As things wind down, I’m allowing myself a little walk down memory lane and want to share with you a piece I wrote, which appeared in Seattle magazine’s Balancing Act blog in June 2010.  

 All of us have changed, including Jennifer Carroll, who lost her baby weight and is no longer curvy, but no less ebullient.   I’ll be writing about those changes, including something you don’t hear about so much — parents’ emerging independence from their kids —  in subsequent posts.

Consider this the first installment of what I think of as “The Hormone Chronicles.” 

We are in the dressing room in the juniors department at Nordstrom and my eleven year-old daughter is cringing as she tries on the outfits that her fashion savvy, ”naturally cool” nine year-old sister and I have picked out.

It is fifth-grade graduation time and this old-school mom has proclaimed that Melanie must wear a dress or a skirt to the ceremony.  I have also instigated a movement among her friends’ parents, encouraging them to make their daughters eschew pants for the day too.  The teacher has encouraged the kids to wear something special.  Some of the boys have admitted that they will be wearing suits.

For the past year, Melanie has done everything possible to avoid being noticed.  Her uniform du jour has been jeans, a T-shirt and a baggy sweatshirt.  Her hair is always in a ponytail.  (To add insult to injury, I have requested that she wear it down on the big day).   Though two years ago she was thrilled to get her ears pierced, I have to remind her to wear earrings now.

I get what this is about.  After a year of learning about and experiencing her changing body, Mel wants nothing to do with these changes.   I have found the Old Navy sports bra I had bought at the beginning of the school year crammed behind the refrigerator.   She “forgot” to take the sample sanitary pads they handed out at Family Living and Sexual Health Night.  I was the same at her age, and she enjoys hearing the story of me ripping up each and every Kotex in the package my mother kept in the bathroom closet to be ready for the inevitable.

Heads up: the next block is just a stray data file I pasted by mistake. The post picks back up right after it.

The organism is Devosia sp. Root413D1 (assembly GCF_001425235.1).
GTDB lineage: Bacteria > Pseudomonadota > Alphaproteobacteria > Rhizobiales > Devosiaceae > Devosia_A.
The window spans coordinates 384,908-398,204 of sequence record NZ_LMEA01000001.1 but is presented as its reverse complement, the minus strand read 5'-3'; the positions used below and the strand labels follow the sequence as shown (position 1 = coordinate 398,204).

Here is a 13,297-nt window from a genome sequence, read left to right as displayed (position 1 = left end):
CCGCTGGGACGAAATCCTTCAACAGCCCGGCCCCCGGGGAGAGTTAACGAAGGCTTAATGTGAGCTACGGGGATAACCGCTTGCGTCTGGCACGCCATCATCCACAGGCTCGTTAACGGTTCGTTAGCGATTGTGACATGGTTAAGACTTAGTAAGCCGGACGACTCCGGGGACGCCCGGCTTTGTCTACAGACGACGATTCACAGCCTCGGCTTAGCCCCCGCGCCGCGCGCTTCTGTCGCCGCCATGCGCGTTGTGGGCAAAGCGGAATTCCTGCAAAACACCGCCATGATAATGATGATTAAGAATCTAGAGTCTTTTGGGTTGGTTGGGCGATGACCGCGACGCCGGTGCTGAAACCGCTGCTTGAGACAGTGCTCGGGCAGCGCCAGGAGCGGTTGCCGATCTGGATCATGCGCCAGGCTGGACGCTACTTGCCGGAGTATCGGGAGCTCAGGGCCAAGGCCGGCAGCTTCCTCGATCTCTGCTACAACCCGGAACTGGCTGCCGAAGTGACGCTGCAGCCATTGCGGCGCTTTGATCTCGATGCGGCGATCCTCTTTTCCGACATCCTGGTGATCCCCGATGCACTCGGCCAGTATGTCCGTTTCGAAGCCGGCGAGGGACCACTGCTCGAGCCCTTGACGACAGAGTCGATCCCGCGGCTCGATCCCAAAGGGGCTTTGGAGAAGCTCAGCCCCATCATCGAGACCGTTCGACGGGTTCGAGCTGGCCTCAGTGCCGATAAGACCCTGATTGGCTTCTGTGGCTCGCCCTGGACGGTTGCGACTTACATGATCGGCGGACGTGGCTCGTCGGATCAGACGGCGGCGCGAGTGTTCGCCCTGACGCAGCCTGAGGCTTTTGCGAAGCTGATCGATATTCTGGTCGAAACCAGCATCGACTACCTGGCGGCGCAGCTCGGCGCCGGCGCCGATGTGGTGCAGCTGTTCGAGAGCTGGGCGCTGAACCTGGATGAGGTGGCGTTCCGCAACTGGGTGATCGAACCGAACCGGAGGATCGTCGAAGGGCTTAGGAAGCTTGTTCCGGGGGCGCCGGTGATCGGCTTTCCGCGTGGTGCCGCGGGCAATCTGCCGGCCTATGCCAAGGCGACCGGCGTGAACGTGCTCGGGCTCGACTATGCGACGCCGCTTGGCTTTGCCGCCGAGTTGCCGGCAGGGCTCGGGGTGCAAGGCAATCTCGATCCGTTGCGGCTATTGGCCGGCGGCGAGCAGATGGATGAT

But now, staring down 50 like a deer in the headlights, it is hard to watch my daughter resist her young womanhood, while I cling so desperately to mine.  I enjoy being a girl now more than I have ever have and view my femininity the way I used to view vacation time – use it or lose it.  Though most days I dress like I did when I was 16, in jeans, a shirt and comfy shoes, I accessorize with care.  When I wear a skirt I feel pretty.  Heels would send me over the moon if they weren’t so uncomfortable. And underwear…

I discovered Bellefleur, the Fremont lingerie boutique, last Christmas when searching for something special to take me out of my drill sergeant efficient mom persona and add a little romance to my life.   I’ve never felt comfortable in “girly” stores (buying a wedding dress was torture.  Thank goodness for the late, lamented low-key Pike Place Market boutique Local Brilliance) and at Bellefleur I expected to be snubbed by a skinny French woman of indeterminate age, who would make me feel like I didn’t belong in her shop.

So it was a delight to discover Jennifer Carroll, Bellefleur’s curvy, ebullient owner, whose book Underneath it All, a girl’s guide to buying, wearing and loving lingerie, is a manifesto for women of every shape and size to allow themselves to be beautiful, not just inside and out, but also, well you get the picture.